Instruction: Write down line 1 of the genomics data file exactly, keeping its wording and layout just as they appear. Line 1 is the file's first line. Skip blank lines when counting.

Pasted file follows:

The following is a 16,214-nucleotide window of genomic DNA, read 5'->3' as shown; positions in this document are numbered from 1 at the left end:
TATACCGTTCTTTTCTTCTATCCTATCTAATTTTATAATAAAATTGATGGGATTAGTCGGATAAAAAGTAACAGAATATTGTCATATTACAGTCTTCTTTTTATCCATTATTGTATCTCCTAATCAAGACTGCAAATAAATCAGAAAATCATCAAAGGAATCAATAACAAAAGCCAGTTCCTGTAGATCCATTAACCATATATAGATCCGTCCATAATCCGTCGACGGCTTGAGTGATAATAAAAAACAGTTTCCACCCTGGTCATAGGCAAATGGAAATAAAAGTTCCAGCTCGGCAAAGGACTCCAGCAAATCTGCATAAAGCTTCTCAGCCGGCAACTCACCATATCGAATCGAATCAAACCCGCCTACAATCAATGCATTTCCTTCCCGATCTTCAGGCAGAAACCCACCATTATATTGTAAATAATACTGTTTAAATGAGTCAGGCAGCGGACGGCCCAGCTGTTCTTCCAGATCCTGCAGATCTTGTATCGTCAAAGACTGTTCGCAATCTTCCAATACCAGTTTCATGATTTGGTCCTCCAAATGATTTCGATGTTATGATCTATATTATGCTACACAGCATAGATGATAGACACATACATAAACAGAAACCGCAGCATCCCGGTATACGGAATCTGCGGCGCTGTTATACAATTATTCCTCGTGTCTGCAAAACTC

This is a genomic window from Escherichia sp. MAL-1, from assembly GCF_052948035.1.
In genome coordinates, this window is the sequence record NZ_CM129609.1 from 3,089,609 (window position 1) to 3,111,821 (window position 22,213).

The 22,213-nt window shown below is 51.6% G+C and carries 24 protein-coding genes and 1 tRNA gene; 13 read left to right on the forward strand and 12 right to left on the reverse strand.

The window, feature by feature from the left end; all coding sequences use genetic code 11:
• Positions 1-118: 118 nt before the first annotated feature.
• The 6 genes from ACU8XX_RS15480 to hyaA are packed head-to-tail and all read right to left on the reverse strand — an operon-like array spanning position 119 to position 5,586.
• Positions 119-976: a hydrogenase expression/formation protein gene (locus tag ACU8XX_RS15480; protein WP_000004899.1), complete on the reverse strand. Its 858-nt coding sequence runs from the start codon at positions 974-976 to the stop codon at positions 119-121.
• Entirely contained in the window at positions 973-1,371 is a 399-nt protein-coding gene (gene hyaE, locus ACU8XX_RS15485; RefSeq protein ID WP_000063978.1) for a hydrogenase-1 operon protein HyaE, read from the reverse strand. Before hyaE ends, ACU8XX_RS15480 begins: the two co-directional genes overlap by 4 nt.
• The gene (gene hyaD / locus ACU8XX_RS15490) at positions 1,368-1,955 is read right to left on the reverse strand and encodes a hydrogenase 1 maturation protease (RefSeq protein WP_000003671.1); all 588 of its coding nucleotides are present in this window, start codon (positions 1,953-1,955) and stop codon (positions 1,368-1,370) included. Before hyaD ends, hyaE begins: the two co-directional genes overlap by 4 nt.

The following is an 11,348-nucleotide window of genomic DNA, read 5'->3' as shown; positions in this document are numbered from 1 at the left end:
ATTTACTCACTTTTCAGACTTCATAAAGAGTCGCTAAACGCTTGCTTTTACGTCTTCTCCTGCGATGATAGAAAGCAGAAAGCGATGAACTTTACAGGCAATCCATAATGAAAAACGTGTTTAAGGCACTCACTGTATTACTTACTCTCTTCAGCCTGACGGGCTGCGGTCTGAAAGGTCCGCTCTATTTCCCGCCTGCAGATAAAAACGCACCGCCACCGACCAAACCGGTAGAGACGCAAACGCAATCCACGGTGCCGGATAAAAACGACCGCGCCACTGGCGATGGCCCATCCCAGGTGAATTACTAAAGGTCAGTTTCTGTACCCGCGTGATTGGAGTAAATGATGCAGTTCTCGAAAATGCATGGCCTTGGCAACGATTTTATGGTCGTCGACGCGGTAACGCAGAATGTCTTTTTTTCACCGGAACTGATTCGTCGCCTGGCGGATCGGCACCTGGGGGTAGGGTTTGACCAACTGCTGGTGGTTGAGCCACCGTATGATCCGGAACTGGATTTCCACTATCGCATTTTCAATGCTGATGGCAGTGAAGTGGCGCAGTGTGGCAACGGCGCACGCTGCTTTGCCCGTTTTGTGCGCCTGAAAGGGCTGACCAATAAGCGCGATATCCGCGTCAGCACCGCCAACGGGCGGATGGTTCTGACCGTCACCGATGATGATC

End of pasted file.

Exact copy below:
The following is a 16,214-nucleotide window of genomic DNA, read 5'->3' as shown; positions in this document are numbered from 1 at the left end: